A Natural Interest

Natural history has been a lifelong passion for me and I’m very grateful that I was born with such a consuming interest. It doesn’t matter where you are there is always something to see, whether it’s that tenacious Buddleia growing out of a building, twelve feet up, ants running about on a pavement, deer dashing across a field or snakes in the compost heap, life is never boring. Seventeen years working as a veterinary nurse brought me into contact with many wildlife patients and they taught me a lot about themselves. After a few years nursing I felt I needed another angle to my job, so did a teacher training course and taught animal care at an agricultural college.

Norfolk is a wonderful county in which to live for those of us who have an interest in natural history and I’m pleased to share this diary, which first appeared in ‘Town & Country News,’ with you all. I hope that my observations and thoughts will give you pleasure. I am always interested to hear about anything you may come across in the natural world and if you have any questions I will try my best to answer them for you.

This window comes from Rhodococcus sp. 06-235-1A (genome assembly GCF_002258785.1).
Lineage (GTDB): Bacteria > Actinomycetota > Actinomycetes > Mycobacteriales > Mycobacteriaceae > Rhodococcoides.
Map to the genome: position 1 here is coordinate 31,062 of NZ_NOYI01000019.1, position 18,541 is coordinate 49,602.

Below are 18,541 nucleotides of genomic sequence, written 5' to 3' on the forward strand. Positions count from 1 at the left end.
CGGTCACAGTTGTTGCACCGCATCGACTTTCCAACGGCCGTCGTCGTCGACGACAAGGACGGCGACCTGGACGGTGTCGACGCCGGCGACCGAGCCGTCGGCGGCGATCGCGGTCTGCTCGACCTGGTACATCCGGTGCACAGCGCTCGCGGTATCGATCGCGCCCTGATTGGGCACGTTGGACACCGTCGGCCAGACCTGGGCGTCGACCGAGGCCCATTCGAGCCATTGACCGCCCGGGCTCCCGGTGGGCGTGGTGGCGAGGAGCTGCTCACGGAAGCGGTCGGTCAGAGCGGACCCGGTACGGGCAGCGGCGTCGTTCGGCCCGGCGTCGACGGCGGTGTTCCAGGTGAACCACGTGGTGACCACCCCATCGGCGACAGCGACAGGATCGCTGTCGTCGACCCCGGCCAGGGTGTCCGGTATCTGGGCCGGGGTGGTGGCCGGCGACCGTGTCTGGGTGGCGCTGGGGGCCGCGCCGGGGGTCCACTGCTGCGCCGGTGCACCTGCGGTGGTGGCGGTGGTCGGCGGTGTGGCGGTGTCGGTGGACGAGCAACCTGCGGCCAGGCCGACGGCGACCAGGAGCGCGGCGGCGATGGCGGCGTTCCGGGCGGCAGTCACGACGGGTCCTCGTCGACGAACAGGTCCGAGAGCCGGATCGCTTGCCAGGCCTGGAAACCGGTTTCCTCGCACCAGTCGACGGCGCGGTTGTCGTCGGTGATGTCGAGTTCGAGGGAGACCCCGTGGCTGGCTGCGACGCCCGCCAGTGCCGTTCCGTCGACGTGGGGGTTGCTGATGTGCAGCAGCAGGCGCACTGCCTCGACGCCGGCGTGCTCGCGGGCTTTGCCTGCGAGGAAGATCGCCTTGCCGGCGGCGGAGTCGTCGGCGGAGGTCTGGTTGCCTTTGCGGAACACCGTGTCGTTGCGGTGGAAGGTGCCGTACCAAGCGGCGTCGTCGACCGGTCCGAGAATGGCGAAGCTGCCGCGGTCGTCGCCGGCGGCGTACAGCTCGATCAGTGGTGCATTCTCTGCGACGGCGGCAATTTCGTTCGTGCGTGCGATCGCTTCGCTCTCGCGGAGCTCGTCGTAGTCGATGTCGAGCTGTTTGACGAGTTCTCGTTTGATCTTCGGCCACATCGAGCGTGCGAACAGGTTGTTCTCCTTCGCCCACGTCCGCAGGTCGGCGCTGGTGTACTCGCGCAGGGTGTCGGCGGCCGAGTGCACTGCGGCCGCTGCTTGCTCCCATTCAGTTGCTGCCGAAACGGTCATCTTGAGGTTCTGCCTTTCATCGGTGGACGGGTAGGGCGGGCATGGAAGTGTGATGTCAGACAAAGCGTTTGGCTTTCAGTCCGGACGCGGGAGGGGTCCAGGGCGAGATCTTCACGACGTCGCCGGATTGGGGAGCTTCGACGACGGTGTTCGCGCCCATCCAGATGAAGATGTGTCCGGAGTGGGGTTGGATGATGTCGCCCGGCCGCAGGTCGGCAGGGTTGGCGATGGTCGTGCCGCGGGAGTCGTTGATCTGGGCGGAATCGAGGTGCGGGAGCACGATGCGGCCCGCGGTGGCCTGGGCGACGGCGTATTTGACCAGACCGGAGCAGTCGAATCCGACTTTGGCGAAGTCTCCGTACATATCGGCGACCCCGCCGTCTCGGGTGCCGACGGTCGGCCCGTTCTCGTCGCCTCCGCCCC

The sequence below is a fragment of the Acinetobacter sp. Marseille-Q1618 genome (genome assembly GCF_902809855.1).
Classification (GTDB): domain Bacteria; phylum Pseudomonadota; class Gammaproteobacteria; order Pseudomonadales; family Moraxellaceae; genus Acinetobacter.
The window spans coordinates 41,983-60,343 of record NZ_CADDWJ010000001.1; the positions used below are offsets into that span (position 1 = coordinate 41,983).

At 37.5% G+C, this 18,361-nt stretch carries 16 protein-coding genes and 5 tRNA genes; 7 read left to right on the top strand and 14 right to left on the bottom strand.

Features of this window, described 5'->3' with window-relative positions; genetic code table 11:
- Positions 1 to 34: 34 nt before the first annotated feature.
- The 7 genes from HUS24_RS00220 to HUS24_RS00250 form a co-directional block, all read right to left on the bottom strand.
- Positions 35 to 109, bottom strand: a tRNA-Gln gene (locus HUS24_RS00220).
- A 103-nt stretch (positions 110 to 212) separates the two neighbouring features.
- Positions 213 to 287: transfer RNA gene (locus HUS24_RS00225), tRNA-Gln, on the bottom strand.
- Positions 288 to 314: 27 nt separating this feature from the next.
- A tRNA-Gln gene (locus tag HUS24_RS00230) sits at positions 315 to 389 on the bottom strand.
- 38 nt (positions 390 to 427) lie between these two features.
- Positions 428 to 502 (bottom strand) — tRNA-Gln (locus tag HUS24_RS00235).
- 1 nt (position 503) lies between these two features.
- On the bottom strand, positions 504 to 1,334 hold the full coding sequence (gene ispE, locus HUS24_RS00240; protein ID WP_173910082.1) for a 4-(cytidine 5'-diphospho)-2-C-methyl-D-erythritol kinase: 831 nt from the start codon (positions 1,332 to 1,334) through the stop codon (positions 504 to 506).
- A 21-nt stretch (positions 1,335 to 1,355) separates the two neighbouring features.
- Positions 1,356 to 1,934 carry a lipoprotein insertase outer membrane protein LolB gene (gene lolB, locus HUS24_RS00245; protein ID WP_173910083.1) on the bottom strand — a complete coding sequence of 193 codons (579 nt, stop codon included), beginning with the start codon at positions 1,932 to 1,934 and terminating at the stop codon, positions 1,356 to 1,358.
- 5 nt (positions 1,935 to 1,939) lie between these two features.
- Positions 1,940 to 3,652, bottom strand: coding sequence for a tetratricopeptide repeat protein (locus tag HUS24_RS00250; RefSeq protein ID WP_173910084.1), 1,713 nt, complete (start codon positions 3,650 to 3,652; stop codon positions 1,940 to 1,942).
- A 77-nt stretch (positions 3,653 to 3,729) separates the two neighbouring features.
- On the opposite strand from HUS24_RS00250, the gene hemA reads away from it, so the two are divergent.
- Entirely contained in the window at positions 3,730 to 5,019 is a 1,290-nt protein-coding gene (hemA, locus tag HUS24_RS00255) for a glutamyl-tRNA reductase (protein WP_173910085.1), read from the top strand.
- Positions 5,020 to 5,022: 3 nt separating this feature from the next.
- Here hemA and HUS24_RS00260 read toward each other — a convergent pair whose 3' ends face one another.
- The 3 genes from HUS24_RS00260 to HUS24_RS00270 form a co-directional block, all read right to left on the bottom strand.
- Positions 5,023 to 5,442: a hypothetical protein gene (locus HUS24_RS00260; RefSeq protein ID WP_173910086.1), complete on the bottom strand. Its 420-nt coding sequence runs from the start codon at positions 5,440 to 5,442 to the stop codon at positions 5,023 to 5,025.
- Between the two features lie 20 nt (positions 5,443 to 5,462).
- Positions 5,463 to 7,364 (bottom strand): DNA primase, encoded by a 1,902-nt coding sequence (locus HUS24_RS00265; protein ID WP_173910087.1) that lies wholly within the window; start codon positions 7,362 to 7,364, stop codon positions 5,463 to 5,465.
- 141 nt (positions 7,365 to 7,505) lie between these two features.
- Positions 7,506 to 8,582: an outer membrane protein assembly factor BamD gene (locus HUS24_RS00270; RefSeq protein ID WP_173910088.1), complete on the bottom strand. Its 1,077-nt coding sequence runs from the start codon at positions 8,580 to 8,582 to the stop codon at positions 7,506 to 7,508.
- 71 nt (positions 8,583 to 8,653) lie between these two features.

Email me on sheila@norfolknaturediary.uk

© Sheila Sims

August 2019

Honey bees are in trouble. Not only because of the destruction of their habitats and the over- use of chemicals but last year’s strange weather pattern with spring being almost a month behind in some parts of the country, meant … Continue reading

July 2019

After last months column, in which I included a piece about the Great tits which nested in our garden urn, two people have contacted me about unusual nesting sites. Debbie and Keith have a pair of Robins which have built … Continue reading

June 2019

This month is right in the middle of the birthing season for Red deer which runs from mid May until mid July; usually one fawn is born but occasionally there can be two. The hind will hide away to give … Continue reading

May 2019

This month Rhododendrons start to come into flower and very beautiful they are; Sheringham Park is a good place to see them in all their glory. The original wild Rhododendron is native to parts of Asia and the southern Mediterranean … Continue reading